World News


Niger, Mali, and Burkina Faso Have Broken Up with ECOWAS

In a significant geopolitical shift, the military leaders of Mali, Burkina Faso, and Niger have formally severed ties with the Economic Community of West African States (ECOWAS) to establish their own alliance. This move was solidified during a summit in Niamey, the capital of Niger, where the leaders signed a confederation treaty aimed at reinforcing their mutual defense pact, known as the Confederation of Sahel States.

This summit marked the first joint meeting of the three leaders since they came to power through successive coups in their neighboring West African nations. Niger’s Abdourahmane Tchiani, Burkina Faso’s Ibrahim Traoré, and Mali’s Assimi Goïta have now committed to a new path of regional cooperation.

ECOWAS had suspended the three countries following their respective military coups in August 2021 in Mali, September 2022 in Burkina Faso, and July 2023 in Niger. At the summit, Tchiani criticized ECOWAS, describing the 50-year-old organization as “a threat to our states.”

The leaders emphasized their decision to pursue greater integration through the new confederation, moving beyond ECOWAS and the G5 Sahel, which was established to combat regional Islamist groups. They accused the bloc, influenced by former colonial power France, of insufficiently supporting anti-jihadist efforts.

Mali’s Assimi Goïta, Niger’s Abdourahmane Tchiani, and Burkina Faso’s Ibrahim Traoré.
Pictured: Mali’s Assimi Goïta, Niger’s Abdourahmane Tchiani, and Burkina Faso’s Ibrahim Traoré.

French troops withdrew from Mali in 2022 and from Niger and Burkina Faso last year, reflecting the strained relations. ECOWAS continues to grapple with widespread jihadist violence, financial instability, and the complex task of forming a regional force. Armed groups linked to al-Qaeda and ISIS have exploited these vulnerabilities, seeking control over territories and causing widespread violence and concern in Western capitals.

The Islamist insurgency in the Sahel, ongoing since 2014, has created a severe humanitarian crisis, affecting over 24 million people and displacing an estimated three million across the region. Burkina Faso alone witnessed a dramatic surge in violence in 2023, with more than 8,000 casualties, according to the Armed Conflict Location and Event Data Project.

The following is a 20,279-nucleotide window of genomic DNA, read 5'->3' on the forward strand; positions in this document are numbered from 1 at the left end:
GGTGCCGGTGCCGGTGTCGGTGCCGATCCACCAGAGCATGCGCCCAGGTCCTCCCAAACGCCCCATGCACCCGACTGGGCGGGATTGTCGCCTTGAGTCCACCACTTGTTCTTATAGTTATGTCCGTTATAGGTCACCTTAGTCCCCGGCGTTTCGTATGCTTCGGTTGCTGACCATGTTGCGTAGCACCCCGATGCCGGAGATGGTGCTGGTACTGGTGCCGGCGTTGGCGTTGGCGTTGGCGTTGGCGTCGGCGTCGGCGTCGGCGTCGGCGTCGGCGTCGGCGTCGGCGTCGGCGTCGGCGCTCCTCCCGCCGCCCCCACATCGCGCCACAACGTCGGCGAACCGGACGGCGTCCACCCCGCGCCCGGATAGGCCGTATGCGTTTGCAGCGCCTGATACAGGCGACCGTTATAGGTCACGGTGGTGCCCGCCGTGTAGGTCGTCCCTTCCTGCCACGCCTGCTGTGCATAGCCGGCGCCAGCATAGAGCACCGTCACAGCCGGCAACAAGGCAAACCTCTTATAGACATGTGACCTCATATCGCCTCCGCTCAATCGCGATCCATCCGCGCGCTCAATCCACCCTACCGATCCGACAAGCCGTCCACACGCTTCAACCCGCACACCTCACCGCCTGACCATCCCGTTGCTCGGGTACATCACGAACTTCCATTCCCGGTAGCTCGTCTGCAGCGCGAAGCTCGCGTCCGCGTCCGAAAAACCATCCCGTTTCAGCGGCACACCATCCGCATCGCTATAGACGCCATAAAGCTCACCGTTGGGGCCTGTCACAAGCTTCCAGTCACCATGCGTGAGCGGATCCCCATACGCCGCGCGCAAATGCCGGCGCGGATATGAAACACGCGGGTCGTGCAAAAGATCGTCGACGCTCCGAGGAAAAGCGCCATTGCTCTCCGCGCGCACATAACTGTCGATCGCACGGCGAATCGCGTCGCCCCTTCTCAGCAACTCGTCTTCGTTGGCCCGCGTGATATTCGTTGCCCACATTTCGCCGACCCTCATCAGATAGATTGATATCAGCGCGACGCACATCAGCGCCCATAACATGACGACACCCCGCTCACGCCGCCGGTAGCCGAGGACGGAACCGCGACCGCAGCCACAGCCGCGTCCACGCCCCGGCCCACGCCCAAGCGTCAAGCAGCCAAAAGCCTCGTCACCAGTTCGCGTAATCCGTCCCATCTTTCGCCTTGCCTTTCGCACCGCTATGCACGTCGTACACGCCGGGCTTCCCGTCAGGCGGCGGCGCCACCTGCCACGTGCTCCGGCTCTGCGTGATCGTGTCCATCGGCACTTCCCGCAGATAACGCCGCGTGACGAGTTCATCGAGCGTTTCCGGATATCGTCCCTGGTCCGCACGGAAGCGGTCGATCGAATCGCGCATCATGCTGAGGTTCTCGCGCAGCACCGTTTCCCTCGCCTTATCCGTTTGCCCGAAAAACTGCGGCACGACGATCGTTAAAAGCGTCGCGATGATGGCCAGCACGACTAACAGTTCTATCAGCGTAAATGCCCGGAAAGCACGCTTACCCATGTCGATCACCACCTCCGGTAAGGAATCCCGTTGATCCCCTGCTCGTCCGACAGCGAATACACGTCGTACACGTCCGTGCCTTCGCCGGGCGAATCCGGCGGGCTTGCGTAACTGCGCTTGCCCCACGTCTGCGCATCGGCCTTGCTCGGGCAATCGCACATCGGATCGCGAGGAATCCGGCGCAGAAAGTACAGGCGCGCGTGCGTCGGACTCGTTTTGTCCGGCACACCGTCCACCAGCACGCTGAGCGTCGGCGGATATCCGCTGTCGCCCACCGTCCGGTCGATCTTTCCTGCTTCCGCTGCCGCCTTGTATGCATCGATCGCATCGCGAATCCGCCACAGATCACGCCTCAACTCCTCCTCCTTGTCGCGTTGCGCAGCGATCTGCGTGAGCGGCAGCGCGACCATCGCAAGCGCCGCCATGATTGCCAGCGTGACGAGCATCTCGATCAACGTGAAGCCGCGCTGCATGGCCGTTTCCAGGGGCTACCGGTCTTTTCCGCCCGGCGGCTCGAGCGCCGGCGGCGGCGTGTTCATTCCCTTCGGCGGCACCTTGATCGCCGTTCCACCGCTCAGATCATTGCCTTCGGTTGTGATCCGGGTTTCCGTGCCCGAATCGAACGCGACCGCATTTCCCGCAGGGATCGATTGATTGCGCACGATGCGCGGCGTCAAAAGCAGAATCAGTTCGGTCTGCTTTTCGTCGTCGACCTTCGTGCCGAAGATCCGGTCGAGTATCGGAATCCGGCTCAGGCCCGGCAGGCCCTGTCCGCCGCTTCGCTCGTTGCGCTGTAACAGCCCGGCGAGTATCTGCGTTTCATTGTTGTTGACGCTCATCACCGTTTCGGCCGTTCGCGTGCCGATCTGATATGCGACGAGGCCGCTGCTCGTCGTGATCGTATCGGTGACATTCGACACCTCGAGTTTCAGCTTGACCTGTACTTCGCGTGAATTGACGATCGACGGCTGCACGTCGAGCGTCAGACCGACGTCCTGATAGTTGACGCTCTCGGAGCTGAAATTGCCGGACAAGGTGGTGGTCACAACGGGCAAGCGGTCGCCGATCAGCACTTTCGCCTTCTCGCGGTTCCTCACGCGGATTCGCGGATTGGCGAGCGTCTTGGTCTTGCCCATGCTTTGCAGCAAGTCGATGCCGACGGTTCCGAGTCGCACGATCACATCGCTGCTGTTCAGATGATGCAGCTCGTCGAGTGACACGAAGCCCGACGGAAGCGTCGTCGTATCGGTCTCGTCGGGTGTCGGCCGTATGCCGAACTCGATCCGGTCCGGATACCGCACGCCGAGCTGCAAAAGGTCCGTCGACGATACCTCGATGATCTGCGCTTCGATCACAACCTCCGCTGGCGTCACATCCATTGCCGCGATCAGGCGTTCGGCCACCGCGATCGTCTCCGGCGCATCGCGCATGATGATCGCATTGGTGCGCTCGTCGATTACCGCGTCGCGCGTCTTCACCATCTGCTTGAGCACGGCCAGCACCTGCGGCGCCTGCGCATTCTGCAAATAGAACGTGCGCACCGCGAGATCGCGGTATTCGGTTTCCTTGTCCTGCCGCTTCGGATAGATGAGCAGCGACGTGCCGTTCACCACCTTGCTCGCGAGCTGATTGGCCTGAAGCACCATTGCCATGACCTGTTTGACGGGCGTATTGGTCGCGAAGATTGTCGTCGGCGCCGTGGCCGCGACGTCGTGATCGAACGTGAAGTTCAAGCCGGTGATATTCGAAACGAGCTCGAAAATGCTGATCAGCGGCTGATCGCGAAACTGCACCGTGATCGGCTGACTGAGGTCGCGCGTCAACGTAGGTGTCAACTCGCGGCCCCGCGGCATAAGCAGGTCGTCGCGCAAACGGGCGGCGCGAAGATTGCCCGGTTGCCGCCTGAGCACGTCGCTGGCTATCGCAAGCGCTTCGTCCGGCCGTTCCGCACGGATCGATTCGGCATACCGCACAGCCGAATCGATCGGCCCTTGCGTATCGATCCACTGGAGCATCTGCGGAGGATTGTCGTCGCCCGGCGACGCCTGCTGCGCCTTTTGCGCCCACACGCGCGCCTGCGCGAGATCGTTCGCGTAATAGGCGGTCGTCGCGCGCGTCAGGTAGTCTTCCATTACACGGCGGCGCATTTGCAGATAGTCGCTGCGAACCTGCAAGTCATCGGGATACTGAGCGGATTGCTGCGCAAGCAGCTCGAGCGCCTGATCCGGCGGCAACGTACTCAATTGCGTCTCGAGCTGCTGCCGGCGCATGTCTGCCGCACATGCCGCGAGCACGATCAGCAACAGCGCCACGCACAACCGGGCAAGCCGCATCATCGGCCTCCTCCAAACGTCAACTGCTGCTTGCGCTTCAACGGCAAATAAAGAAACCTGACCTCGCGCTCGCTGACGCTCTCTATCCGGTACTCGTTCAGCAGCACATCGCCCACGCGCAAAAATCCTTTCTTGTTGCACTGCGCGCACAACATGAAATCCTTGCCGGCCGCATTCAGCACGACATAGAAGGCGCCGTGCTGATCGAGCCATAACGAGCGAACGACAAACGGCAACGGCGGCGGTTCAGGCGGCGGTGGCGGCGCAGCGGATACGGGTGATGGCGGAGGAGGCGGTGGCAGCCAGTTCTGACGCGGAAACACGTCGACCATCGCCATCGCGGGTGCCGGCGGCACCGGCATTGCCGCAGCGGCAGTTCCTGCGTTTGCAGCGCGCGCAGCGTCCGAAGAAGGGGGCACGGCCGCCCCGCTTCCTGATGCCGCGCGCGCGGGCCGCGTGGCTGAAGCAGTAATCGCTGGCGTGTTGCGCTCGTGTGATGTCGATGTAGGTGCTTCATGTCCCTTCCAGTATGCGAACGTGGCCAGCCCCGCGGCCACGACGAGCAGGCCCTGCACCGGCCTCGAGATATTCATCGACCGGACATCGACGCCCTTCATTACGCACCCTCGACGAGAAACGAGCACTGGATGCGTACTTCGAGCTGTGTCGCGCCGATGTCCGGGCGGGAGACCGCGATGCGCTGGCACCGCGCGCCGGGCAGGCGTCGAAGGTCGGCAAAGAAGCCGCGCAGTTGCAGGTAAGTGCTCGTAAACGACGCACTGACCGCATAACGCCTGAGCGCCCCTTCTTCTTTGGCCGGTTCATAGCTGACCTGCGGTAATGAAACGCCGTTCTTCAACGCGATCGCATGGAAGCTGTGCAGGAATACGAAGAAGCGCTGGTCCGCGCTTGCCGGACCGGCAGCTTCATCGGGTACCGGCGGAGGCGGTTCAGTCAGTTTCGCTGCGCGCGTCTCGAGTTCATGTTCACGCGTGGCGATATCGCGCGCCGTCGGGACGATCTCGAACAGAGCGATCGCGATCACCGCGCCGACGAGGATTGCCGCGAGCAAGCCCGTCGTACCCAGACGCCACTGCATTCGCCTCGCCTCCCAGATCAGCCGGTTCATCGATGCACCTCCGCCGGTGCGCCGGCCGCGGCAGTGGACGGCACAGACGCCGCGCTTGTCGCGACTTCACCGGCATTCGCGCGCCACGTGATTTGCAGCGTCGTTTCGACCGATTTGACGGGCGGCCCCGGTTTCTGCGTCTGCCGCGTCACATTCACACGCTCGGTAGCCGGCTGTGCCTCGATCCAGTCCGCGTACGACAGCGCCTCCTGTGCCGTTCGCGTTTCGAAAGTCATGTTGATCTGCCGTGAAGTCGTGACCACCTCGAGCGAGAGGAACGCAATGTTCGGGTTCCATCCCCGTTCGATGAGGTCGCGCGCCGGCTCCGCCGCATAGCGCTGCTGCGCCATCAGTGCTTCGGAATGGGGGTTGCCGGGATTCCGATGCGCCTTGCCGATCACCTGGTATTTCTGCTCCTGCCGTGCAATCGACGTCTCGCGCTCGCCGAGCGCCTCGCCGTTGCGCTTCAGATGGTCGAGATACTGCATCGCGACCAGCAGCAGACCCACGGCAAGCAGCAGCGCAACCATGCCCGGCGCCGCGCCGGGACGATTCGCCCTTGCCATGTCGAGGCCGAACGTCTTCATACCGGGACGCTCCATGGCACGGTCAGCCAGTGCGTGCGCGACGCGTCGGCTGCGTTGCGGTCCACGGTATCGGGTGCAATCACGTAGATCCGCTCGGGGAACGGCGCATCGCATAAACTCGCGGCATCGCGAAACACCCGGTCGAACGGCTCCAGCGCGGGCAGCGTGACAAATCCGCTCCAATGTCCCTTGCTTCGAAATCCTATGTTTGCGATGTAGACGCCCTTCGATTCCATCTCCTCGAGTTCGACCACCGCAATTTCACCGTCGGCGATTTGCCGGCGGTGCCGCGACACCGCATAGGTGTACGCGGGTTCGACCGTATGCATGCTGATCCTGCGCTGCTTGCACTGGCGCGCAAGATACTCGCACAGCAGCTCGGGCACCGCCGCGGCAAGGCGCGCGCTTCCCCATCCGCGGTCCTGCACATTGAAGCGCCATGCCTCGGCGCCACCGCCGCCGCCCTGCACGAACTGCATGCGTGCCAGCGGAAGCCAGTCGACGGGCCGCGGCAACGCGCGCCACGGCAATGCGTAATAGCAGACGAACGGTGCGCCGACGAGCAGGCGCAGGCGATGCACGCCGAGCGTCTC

In their speeches, the leaders pledged to strengthen their cooperation to combat jihadi groups. Tchiani declared the confederation the only effective regional grouping in the fight against terrorism, criticizing ECOWAS for its lack of involvement. Tchiani advocated for a “community free from the grip of foreign powers.”

“Our people have definitively turned away from ECOWAS,” Tchiani stated at the Sahel group meeting in Niamey on Saturday, rejecting the bloc’s appeals for reunification.

Traoré echoed these sentiments, accusing Western powers of exploiting their countries. He asserted that the era of Western dominance was over and emphasized the need for the countries to control their own resources and destinies. Goïta reinforced the alliance’s principle of collective defense, stating that an attack on one member would be considered an attack on all.

Notably, the alliance’s pivot away from Western allies includes developing partnerships with Russia and Iran. The leaders believe the confederation will enhance regional security through collaborative efforts in counterterrorism, joint military operations, intelligence sharing, and improved border security. This shift aims to reduce reliance on external powers, particularly France, and foster greater regional autonomy.

Economically, the confederation plans to leverage the combined resources and markets of its member states to drive development and manage the region’s vast natural resources more effectively. However, the alliance faces significant challenges. Its long-term success depends on addressing the root causes of instability, such as economic disparities and social tensions.

The international community’s response, particularly from Western powers, will be crucial. Support could bolster the confederation, while sanctions or isolation could undermine its efforts. The leaders’ ability to demonstrate that their governance is for the public good rather than personal gain will also be critical in shaping the alliance’s future.

As the confederation moves forward, its impact on the region and its interactions with global powers will be closely watched. The success of this new alliance could redefine the Sahel’s geopolitical landscape and influence broader regional dynamics.